Quotes & Comments
“As Maxine Greene (1985, 4) tells us, “Surely it is an obligation of education in a democracy to empower the young to become members of the public, to participate, and play articulate roles in the public space.” (p. 8)

This makes me think that if we’re not empowering young people to “play articulate roles” then we’re setting them up to become tools of the system who might further denigrate the democratic values of society. This also reminds me of things Alfie Kohn and Neil Postman talk about in their books and essays.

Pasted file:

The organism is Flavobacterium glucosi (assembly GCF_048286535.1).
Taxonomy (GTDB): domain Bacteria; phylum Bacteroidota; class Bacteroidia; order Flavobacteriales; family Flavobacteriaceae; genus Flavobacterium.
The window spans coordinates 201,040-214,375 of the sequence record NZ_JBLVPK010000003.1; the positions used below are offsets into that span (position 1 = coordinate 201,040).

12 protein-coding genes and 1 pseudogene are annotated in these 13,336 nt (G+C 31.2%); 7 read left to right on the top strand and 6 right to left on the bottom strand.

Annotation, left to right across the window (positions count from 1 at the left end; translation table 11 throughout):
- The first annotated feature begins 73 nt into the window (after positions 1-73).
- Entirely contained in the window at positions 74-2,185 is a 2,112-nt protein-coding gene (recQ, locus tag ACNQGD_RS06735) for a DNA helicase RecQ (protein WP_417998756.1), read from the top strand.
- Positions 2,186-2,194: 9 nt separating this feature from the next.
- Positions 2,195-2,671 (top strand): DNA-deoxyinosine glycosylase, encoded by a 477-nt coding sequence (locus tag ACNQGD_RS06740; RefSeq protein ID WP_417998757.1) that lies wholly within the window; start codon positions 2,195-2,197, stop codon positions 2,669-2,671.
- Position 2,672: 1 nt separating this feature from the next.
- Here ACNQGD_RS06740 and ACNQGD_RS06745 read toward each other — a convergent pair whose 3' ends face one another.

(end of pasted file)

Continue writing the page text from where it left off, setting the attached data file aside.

“… (the essays in this book are ) concerned primarily with cooperative learning as a crucial aspect of the democratic way of life, not with the current popular focus of cooperative learning as a specific strategy for academic achievement.” (p. 22)

I’ve mostly seen cooperative learning as a strategy for personal and academic success – simply thinking, “Adults have to work in groups in the workplace so students should learn these skills too.” However, this essay has made me reevaluate the important role of cooperative learning. Rob Riordan once mentioned that project-based learning was a seen as a means for bringing students of different backgrounds together to work side by side. It seems that projects and group learning is at the center of what Apple and Bean identify as the “democratic way of life.”